Author: Harrisson, B. K.
Source: Mining Technology, Volume 118, Number 1, 2009, pp. 13-24(12)
Publisher: Maney Publishing

The paper examines the conventional belief that angled holes are more detection effective than vertical holes with dipping targets. The examination uses a binomial probability framework.

Analysis in two and three dimensions shows that all holes can be evaluated for detection effectiveness in three dimensions but only standard vertical holes can be in two dimensions.

A programme of standard vertical holes using its two-dimensional advantage had a higher detection capability than one of standard angled holes irrespective of the target’s orientation. Although this outcome is at odds with the conventional model, the paper shows that the conventional model contains fundamental flaws. It identifies their source and explains why they occurred.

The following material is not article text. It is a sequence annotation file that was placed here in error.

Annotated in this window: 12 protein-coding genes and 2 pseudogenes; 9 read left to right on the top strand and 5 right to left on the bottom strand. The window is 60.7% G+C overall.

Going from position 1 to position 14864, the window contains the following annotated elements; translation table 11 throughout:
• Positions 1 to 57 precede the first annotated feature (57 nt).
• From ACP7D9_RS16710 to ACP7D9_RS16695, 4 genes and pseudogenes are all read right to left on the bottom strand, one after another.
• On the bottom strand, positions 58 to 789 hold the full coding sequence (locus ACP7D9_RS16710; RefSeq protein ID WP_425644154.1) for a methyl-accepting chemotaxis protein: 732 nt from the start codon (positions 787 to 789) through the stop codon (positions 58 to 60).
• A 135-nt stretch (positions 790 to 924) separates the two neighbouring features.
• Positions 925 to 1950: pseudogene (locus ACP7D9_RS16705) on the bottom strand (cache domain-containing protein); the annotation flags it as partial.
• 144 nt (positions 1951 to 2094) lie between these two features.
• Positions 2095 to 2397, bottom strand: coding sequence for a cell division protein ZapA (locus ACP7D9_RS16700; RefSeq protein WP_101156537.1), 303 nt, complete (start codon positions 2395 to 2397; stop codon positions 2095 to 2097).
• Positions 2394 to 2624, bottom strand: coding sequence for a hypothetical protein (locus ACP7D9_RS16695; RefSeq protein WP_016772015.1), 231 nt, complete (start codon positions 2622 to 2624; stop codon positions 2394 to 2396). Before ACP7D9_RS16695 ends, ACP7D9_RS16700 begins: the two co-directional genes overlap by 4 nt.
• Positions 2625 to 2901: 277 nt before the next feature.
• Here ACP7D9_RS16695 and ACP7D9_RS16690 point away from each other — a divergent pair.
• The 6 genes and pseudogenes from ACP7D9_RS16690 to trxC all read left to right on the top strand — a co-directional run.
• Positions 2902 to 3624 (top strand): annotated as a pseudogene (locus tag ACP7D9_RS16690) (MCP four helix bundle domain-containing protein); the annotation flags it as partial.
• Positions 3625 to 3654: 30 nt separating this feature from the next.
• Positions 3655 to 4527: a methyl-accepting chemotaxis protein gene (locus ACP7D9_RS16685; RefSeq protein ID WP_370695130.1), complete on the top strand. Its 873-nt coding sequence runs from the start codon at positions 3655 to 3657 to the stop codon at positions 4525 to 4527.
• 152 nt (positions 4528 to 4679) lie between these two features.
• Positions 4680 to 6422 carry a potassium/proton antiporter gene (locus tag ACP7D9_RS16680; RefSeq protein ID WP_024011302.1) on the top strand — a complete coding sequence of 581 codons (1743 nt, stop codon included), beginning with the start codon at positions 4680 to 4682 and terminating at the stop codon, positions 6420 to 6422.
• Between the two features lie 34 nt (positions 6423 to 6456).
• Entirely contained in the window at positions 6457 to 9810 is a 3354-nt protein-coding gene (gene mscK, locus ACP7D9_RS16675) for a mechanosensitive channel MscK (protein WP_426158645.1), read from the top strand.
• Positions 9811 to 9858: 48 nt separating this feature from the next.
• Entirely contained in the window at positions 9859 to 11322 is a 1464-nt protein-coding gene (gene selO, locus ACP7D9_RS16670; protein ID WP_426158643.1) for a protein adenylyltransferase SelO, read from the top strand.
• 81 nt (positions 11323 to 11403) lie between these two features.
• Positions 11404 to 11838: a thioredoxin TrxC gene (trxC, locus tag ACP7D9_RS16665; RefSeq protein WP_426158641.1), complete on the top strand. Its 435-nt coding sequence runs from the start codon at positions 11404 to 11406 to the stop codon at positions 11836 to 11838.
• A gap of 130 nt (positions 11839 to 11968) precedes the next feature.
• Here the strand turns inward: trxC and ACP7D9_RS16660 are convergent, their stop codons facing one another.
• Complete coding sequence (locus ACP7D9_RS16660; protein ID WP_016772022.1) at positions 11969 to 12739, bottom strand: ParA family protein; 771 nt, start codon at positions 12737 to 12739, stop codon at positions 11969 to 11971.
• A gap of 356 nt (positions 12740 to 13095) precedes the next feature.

These flaws together with evidence provided by the binomial model lead the paper to conclude that the conventional belief cannot be sustained. The financial implications of this conclusion for the industry are significant.

This paper is a copy of the original abstract on the publisher’s web site. Formal abstract can be accessed through the following link. The complete paper can be accessed from libraries that have “Mining Technology”, or acquired from the publisher at the following link:


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